The National Center For Appropriate Technology (NCAT) has launched an interactive web atlas for water-management-focused farmers.
The Regenerator's Atlas of America is part of the the Soil For Water Project, which aims to network people curious about water and soil practices designed to keep on is designed to allow farmers, ranchers and land managers who are trying to hold more moisture in the soil to tell their stories.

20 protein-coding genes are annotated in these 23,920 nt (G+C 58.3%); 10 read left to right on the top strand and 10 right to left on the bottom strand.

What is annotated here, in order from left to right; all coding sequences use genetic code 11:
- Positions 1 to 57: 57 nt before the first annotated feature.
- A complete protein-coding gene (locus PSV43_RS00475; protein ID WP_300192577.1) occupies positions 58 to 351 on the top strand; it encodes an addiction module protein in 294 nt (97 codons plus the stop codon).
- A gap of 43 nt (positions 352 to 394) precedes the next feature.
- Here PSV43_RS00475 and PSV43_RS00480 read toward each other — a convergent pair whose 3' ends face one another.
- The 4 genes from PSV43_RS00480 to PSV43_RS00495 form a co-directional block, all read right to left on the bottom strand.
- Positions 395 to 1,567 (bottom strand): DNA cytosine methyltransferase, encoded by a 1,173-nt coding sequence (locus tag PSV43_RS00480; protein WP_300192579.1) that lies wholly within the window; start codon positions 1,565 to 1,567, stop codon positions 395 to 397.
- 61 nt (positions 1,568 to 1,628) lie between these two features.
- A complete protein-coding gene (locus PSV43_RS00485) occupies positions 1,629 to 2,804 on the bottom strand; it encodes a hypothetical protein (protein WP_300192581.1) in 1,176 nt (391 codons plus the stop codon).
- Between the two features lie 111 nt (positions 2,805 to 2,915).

For example, the map contains an entry in Loyal, Okla. for Pope Hilltop Farms, focuses on no-till wheat and sorghum. The farm also grazes wheat and occasionally grows sorghum.
In Mariposa, Calif., Fouch Farms practices no-till, cover cropping, and compost for hay and small grains, but also has a sideline in beef.
Other entries reference veterinarians and USDA NRCS personnel.
Ranch entries and organic farming dominated the early entries on the map.
No-till farming is associated with water management. In drier areas, no-till helps retain soil moisture longer, allowing growers to retain scare rainfall. In wetter areas, no-till helps establish flood-resilient crops, and surface residue can defend against water-driven erosion.